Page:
Wednesday, January 16, 2008

The cost of cap-and-trade

Since a cap-and-trade system seems increasingly likely in the United States, it's worth asking what the impact might be.

And since you asked, the the Environmental Protection Agency and the Energy Information Agency have an answer. It's not nearly as dire as critics want everyone to believe, and for good reason.

The good news: "Impacts on economic growth are modest. By 2030, cumulative GDP losses range from -0.02 to -0.07 percent across the different scenarios analyzed by EIA and EPA."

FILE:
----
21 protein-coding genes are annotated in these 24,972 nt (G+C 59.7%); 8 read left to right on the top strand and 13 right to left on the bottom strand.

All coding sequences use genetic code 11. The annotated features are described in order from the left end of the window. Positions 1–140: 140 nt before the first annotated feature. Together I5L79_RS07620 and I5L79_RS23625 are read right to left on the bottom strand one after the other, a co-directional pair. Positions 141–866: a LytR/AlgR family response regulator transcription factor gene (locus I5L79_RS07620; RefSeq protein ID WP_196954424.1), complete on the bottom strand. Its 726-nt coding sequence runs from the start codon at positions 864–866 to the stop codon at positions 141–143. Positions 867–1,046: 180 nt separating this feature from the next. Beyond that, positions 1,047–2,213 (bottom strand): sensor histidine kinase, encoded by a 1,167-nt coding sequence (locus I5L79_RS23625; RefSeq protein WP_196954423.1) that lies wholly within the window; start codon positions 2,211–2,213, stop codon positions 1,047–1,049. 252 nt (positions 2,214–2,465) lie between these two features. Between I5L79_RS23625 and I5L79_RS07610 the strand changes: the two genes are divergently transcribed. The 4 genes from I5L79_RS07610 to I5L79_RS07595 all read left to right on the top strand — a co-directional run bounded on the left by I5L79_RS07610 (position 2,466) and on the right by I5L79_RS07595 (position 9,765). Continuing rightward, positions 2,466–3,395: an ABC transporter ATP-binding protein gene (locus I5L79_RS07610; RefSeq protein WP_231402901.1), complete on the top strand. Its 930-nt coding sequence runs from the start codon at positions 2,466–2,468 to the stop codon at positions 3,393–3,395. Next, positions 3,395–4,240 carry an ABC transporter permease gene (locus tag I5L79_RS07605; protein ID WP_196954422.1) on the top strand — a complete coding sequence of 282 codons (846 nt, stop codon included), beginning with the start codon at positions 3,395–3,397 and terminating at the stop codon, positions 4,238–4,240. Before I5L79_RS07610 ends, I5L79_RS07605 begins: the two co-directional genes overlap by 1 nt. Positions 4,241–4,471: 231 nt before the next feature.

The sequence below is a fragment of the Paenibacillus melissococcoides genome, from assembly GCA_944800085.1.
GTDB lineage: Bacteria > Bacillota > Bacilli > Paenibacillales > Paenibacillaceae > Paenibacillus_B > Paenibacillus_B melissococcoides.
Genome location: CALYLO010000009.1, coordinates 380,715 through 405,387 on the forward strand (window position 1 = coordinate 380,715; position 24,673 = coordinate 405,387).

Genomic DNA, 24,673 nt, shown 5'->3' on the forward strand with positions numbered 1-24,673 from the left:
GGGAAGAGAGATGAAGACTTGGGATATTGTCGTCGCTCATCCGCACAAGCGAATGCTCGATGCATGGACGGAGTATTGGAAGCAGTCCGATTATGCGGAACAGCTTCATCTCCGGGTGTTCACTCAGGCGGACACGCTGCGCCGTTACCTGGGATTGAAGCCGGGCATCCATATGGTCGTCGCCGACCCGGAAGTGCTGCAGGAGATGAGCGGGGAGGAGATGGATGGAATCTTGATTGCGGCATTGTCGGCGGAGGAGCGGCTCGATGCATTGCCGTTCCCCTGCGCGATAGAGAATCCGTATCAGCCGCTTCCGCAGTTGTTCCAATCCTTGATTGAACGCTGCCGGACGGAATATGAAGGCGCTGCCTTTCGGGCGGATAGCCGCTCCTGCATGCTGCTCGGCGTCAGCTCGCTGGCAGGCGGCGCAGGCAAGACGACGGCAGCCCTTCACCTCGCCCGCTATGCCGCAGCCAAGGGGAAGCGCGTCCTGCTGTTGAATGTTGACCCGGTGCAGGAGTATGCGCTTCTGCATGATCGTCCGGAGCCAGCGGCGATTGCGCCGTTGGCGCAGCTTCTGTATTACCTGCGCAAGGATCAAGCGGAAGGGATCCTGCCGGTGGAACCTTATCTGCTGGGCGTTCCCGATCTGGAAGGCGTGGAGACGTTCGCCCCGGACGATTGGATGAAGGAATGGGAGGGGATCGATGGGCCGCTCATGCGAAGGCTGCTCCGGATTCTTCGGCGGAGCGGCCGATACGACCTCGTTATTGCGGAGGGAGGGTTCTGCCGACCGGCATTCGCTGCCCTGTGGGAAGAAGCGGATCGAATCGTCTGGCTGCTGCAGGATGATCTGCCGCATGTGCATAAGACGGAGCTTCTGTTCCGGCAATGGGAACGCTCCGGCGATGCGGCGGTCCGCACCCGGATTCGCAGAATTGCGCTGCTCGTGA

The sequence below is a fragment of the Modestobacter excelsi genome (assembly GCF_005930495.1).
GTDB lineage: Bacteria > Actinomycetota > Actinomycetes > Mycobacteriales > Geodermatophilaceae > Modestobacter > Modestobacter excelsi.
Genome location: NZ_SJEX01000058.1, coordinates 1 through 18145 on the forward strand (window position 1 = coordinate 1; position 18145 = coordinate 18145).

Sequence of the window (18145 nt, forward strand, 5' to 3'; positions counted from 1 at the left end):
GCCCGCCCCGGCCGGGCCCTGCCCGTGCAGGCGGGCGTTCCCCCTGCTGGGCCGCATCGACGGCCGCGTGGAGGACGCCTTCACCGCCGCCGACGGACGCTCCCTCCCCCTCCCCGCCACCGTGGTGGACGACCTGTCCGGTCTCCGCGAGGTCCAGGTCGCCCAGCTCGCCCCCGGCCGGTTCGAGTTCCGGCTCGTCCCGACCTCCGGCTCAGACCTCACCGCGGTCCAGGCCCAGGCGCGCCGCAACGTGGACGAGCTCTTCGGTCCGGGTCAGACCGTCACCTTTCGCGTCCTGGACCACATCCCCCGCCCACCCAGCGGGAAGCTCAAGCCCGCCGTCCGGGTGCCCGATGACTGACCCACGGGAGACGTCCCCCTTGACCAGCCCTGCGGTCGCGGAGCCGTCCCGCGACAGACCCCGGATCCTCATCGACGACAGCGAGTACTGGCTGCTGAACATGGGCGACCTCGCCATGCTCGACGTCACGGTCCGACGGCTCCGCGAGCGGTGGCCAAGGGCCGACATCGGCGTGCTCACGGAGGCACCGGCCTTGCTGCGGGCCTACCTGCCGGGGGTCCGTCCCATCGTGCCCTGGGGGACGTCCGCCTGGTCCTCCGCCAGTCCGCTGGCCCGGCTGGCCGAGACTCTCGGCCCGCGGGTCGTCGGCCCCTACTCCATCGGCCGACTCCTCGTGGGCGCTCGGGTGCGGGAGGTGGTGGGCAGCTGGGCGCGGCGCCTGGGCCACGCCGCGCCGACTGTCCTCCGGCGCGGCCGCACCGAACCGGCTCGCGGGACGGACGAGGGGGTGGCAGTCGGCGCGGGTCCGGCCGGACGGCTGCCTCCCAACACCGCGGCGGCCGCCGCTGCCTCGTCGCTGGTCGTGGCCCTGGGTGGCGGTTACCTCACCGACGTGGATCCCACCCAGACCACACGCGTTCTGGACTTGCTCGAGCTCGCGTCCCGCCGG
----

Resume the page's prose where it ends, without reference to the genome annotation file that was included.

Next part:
The bad news: "Total greenhouse gas emissions in 2030 fall from 9.1 to 9.7 billion metric tons CO2 in the “business-as-usual” case to 6.9 to 7.3 billion metric tons under S.1766 -- a 24 to 26 percent decrease."

Why is that bad news? That estimated cut in greenhouse gas emissions isn't much of a cut compared to current levels of emissions, which totalled 7.1 billion metric tons in 2006. Compare that to Britain, which is debating an 80 percent cut in emissions by 2050.

But I suppose it's a start.

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